Genetics and InheritanceChapter 10: Section 1
Puppy-Dog CreationsChoose BLUE or YELLOW paperFEMALE or MALESQUARE eyes or ROUND eyesOVAL nose or TRIANGULAR nosePOINTED teeth or SQUARE teeth
***The rest is up to you!***
Note to Students:In this section vocabulary is extremely important. It leads the way to the rest of your understanding.
As always, ask questions if you do not understand!
VOCABULARYTRAITS- a genetic (inherited) characteristic
HEREDITY- The passing of traits from parent to offspring
GENETICS- the branch of biology that studies heredity (inherited traits)
Gregor MendelWho? Monk (priest)
What? Curious gardener trained in math and science
When? 1851 is when it all began
Where? Austria (central Europe)
Curiosity Leads the WayHe was curious as to why plants, specifically garden pea plants, had different physical characteristics (short/tall, yellow seeds/green seeds, purple/white flowers, etc.)
Observed that TRAITS were often similar to those of their parents
Spent over 10 years experimenting with the thousands of pea plants to understand HEREDITY
He was the first person to succeed in predicting how traits are transferred from one generation to the next.
His work formed the foundation of GENETICS
Why Pea Plants?Easy to grow
Produce large number of offspring in one generation (lots of data available at one time)
They have many traits that exist in only two forms (makes it easier to study them)
Pea plants have both male and female parts on the same flower; so fertilization can be controlled.
Plant VocabularyGametes- male and female sex cells
Fertilization- male gamete unites with the female gamete
Zygote- the fertilized cell that develops into a seed.
Pollination- transfer of pollen grains from male reproductive organ to female reproductive organ.
Pistil-female sex cells
Stamen-male sex cells (pollen)
NOTE- in nature these plants would be self-pollinating
Mendel developed a way to cross-pollinate pea plantsRemove pollen from a flower on one plant and brush it on a flower of a second plantTo prevent self-pollination he carefully removed the stamens from the flowers on the second plants
Vocabulary ContinuedSelf-pollinating- The pollen of one flower lands on the pistil of the same flower
Cross-Pollinating- The pollen of one flower is placed on the pistil of a different flower.**To prevent self-pollination Mendel removed the stamen from the flowers on the second flower.**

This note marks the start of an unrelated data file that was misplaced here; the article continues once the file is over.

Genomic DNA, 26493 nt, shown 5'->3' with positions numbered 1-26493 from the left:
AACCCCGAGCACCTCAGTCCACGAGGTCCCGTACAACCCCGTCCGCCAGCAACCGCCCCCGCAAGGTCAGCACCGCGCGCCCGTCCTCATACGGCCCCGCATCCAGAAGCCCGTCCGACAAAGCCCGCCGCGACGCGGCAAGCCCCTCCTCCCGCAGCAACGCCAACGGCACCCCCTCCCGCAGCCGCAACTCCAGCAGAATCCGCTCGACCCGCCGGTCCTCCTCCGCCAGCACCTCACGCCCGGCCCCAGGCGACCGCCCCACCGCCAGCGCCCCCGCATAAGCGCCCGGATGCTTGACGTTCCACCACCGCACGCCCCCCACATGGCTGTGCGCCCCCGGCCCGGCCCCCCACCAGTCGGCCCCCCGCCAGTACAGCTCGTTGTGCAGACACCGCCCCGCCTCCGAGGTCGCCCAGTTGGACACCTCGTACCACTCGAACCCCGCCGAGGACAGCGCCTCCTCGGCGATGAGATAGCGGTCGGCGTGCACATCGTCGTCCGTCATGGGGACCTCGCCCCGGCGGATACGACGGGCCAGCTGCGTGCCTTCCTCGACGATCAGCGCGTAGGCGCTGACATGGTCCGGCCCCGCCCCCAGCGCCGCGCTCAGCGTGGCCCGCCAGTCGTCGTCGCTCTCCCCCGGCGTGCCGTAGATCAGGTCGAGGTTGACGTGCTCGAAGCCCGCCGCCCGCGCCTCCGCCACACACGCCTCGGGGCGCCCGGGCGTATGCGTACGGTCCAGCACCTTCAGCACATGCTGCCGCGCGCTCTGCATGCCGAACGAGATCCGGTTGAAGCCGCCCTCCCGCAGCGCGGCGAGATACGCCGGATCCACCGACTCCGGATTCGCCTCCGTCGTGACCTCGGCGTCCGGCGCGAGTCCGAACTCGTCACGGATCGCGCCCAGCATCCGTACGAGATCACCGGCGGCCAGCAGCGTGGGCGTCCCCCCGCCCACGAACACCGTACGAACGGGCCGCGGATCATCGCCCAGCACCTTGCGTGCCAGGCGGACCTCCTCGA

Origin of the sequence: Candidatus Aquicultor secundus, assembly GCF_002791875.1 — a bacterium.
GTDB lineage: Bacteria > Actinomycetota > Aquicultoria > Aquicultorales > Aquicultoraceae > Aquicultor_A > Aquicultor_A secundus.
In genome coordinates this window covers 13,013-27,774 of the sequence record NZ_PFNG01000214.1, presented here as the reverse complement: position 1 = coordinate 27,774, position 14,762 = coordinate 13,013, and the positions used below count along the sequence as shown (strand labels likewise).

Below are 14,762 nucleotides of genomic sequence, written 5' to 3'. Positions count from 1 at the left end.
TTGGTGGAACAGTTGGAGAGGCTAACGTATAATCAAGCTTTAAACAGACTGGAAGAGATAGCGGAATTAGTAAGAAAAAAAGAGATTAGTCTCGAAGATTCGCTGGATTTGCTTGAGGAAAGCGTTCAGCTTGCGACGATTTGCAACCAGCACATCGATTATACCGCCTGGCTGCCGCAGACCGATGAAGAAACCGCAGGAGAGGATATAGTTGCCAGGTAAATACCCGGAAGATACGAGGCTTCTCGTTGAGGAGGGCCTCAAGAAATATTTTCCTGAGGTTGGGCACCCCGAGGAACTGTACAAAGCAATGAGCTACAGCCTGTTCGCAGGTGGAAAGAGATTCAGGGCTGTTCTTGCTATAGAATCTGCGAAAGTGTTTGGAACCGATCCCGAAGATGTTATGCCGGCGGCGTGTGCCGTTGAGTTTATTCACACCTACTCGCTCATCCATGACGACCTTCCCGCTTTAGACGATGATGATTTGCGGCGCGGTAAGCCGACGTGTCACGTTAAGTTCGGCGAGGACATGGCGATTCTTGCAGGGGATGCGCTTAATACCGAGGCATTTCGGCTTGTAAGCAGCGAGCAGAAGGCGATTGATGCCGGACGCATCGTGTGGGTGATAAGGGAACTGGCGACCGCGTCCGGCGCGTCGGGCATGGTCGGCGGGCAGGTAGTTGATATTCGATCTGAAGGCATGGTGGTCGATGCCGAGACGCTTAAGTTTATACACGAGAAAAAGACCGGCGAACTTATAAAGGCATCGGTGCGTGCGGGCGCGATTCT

Pure bred- always produces offspring with the same form of a trait as the parent.its pure!
Let the Experiment Begin!Mendel crossed PUREBRED plants with opposite forms of the same trait. For example he crossed a purebred tall plant with a purebred short plant.
Why purebreds??? Because those were the plants that he knew what to expect from the offspring.
Mendel carefully controlled his experiments making sure that he studied only one trait at a time to control the variables.
Experiment #1Characteristic: Tall Plant vs Short Plant
NOTE: The parent plants were called the parent generation or P generation and the offspring from this cross were called the F1 generation.
Results: ALL F1 generation plants were tall! The short trait had disappeared.
Experiment #2He then allowed all of the F1 generation to self-pollinate.
This generation was called the F2 generation.
Results: He discovered that about of them were tall and were short. Short trait had returned!
Experiment #3-???He tested all of the other main traitsFlower color, Seed shape, seed color, seed coat color, pod shape, pod color, and flower position.
Results: All of the traits had the same results as plant height!
Hybrids- offspring of parents that have different forms of a trait.
Monohybrid- Mendels first experiments were monohybrids because they differed only by a single trait.
ConclusionsIndividual factors must control the inheritance of traits in peas.Factors exist in pairsFemale contributes one trait and the male contributes the otherOne factor can mask/hide the other factor
Vocabularycont.Factors that control traits are called GENES, they are located on chromosomes.
Different forms of a gene are called ALLELESex: two alleles for height: short and tall, purple vs. white
An organism's two alleles are located on different copies of a chromosome one from mom and one from dad.
Individual alleles control the inheritance of traits. Some alleles are dominant while others are recessive.*Dominant alleles will always show up if they are present.*Recessive alleles are covered up when dominants are present.
Mendel concluded that every plant in the F1 generation had one allele for Tall height and one allele for short height.
Take out your puppy-dogs!
Answer Questions 1-2
Dominant alleles are: B (blue skin), R (round eyes), T (triangular nose), and P (pointed teeth)
The Law of SegregationRecall the results of Mendels cross between F1 plants
Rules: Each tall plant in the F1 generation carried one dominant allele for tallness and one unexpressed recessive allele for shortness. (F1 plants received 1 allele from each P-generation parent)
The Law: Every individual has two alleles of each gene. When gametes are produced, each gamete receives one of these alleles at random. There are a total of four combinations of alleles.
Another Rule from Mendel:
Rule of Dominance- Only one of the two alleles (dominant allele) for each trait actually determines the trait that will show up. The alternate form of the trait (recessive allele) is only present if the dominant trait is not.
History Rap-upMendel tried to present his results to other scientists; however, some felt that he had over-simplified inheritance while others would not even read his findings.
It took 34 years before people began to realize how important his work really was.